6 amazing facts about blue whales

In this week’s addition of animal facts, we are going to take a look at the largest mammal that has ever lived on earth. That’s right – the blue whale! The blue whale is one of the most incredible and fascinating creatures. Of course, the size of this mammal alone is impressive. Did you know that their hearts can weigh as much as a car? Or that their tongues can weigh as much as an elephant? That’s a lot of weight, right? Well, the size and weight of a whale is just the beginning when it comes to interesting facts about this mammal, so let’s take a look at some more…

1. Eating habits

Despite being one of the largest mammals that have ever lived with us on earth, you may be surprised to learn that whales feed on some of the smallest marine life. Their favourite “snack” is krill, which is a tiny shrimp-like animal. However, as you may have guessed, they eat a lot of it! A single adult blue whale can eat around 36,000 kg of krill on a daily basis. Whales will typically catch their food by diving, descending to depths of around 500 metres.

2. Brink of extinction

Sadly, this mammal nearly went extinct in the 1900s. This was because of intensive hunting, with people killing whales for their oil. Devastatingly, hundreds of thousands of whales were killed. Luckily, though, blue whales were given protection by the 1966 International Whaling Commission. This doesn’t mean that the species is out of the woods, though. On the World Conservation Union (IUCN) Red List, blue whales are classified as endangered. It is believed that there are only around 10,000 – 25,000 blue whales swimming in our oceans.

3. Loud talkers

We may not be able to hear them, but did you know that blue whales are actually one of the loudest mammals on the planet? They communicate with each other through a series of low-frequency moans, groans, and pulses. It is believed that, when conditions are good, blue whales can hear each other across distances up to a massive 1,600 km.

4. Emotional

One of the most amazing things about blue whales is that it is thought they feel emotions. If you take a look online, you will see some incredible stories about whales and their actions. In one of these stories, a humpback whale was saved by a diver, and afterwards, he showed his affection and thanks to the person. Because of this, it probably does not come as any surprise that blue whales are thought to form close attachments. They can swim alone, but you will often find them in pairs or small groups.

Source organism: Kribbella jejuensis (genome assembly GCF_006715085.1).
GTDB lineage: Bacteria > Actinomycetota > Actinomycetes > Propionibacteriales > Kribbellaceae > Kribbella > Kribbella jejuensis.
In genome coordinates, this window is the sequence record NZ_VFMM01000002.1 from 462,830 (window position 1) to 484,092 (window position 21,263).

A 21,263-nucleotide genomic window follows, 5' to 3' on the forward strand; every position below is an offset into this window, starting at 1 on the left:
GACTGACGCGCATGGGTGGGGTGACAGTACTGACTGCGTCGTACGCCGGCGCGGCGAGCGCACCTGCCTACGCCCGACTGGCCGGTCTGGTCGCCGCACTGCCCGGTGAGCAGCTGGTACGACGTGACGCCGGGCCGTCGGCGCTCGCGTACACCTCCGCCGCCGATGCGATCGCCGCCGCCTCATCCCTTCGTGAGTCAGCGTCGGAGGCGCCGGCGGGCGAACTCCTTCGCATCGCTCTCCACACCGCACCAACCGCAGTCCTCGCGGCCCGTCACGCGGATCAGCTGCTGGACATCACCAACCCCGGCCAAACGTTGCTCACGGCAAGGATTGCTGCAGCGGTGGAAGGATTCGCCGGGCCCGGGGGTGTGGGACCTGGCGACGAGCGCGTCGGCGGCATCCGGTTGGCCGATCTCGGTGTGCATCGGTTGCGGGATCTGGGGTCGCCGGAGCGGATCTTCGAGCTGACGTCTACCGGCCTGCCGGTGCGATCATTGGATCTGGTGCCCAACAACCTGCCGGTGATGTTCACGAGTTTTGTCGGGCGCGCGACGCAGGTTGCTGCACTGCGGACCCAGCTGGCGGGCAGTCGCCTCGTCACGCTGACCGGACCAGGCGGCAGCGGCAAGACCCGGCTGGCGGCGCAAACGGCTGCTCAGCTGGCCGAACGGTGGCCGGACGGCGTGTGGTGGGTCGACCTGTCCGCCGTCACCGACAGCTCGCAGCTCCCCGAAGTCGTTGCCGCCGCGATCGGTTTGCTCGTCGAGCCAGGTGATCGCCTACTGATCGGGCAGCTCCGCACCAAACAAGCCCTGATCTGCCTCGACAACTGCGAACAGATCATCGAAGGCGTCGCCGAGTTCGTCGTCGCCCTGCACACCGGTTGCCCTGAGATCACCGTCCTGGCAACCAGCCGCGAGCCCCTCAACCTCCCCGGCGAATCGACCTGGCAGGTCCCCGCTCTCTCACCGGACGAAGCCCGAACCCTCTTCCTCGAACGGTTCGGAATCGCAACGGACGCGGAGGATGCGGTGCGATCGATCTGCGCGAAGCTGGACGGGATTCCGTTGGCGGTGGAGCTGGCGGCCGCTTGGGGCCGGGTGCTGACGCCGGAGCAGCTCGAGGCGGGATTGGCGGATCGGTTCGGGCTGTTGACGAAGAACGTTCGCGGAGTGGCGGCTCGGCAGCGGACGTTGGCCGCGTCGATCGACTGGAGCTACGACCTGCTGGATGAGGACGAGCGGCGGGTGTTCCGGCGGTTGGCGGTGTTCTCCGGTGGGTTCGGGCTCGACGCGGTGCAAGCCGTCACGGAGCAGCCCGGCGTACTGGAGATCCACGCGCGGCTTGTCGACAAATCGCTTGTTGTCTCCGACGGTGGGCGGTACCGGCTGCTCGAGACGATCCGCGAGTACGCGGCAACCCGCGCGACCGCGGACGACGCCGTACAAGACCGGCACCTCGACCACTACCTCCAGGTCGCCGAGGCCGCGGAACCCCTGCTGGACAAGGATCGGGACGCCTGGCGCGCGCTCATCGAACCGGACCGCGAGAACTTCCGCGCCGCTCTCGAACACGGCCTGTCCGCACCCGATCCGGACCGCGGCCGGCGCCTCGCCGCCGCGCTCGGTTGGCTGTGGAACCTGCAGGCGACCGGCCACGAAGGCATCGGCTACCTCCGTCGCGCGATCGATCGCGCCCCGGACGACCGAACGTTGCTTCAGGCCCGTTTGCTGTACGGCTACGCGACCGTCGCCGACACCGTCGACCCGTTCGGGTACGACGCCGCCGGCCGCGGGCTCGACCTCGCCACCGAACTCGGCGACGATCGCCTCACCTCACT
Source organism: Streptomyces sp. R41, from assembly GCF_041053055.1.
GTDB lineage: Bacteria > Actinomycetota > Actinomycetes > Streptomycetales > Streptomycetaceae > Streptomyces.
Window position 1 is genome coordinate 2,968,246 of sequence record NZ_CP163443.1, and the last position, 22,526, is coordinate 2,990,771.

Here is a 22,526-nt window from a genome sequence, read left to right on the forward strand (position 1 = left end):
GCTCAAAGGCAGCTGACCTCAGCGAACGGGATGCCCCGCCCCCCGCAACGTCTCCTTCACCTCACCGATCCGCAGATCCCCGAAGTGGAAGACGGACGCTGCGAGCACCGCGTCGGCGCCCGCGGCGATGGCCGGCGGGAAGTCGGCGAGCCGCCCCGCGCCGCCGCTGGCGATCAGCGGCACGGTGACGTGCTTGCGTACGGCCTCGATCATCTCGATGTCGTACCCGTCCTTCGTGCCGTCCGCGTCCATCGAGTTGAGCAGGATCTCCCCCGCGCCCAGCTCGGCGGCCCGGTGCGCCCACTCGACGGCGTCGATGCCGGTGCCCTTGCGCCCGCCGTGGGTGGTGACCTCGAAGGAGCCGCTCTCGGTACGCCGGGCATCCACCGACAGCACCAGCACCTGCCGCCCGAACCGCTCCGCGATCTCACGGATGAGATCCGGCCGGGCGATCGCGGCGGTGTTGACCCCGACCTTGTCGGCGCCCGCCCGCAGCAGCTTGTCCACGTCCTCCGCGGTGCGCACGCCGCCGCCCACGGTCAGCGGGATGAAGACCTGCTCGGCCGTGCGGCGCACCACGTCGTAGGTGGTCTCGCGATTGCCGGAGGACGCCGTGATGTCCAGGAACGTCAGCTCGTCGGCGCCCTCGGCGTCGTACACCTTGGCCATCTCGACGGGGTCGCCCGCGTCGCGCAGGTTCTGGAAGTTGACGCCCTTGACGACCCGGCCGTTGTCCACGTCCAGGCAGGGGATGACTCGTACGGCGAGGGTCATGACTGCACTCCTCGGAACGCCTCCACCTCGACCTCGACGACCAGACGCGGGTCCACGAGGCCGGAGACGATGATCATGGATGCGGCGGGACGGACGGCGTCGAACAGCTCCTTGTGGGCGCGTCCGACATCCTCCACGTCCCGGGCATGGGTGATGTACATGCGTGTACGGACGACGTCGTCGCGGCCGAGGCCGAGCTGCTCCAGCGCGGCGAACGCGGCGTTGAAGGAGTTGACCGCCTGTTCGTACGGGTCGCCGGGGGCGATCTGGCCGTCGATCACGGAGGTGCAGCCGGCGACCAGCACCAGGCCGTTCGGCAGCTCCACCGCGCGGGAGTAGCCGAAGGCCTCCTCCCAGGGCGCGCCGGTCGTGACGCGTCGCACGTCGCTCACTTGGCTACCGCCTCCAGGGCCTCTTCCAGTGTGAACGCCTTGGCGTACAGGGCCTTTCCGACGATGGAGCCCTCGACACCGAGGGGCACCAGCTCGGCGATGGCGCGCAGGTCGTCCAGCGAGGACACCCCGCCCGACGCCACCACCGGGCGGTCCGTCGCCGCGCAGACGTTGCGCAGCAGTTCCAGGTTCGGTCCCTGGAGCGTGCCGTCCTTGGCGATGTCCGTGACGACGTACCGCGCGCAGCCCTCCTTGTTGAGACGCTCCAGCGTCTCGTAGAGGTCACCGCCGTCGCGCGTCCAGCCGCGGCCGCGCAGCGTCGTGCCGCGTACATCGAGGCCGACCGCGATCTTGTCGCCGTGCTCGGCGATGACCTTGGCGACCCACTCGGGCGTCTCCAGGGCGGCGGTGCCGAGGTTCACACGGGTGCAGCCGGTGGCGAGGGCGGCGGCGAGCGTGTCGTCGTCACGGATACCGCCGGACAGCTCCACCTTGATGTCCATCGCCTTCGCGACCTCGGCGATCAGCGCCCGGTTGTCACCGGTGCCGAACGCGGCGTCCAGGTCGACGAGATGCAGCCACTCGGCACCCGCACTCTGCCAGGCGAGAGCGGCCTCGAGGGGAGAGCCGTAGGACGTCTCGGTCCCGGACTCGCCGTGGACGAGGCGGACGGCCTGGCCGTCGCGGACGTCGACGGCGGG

5. Baby blue whales

What about baby blue whales? Well, they are known as calves, and they emerge up to 8m in length and weighing as much as 2,700 kg. Their mothers help them to the surface of the water. And other female whales will help in nudging a baby blue whale to the water’s surface so they can take their first gulp of fresh air. The calf is suckled in water and will drink over 600 litres of milk every day. For the first year, the calf will gain roughly 90kg per day. Female whales only tend to have one young, and they will breed once every three years. Gestation tends to last between 11 and 12 months.

6. Breathing

Despite the fact that the blue whale hunts underwater, it needs to come to the surface of the sea to breathe – as it is a mammal. When a blue whale gets to the surface of the water, it exhales air out of a blowhole as a cloud of pressurised vapour. This can rise vertically above the water for up to 9m! This is a great sight to behold. You can watch some YouTube videos of whales doing this to see what we’re talking about!

So there you have it: some fascinating and interesting facts about the biggest mammal that has ever lived on this planet. It is ever so sad to think that these beautiful creatures are still on the endangered list today, and we must do everything in our power to protect their existence.

Sources:

10 blue whale facts

https://www.nationalgeographic.com/animals/mammals/b/blue-whale/

https://uk.whales.org/whales-and-dolphins/facts-about-blue-whales

https://www.sararegistry.gc.ca/virtual_sara/files/cosewic/sr_blue_whale_e.pdf

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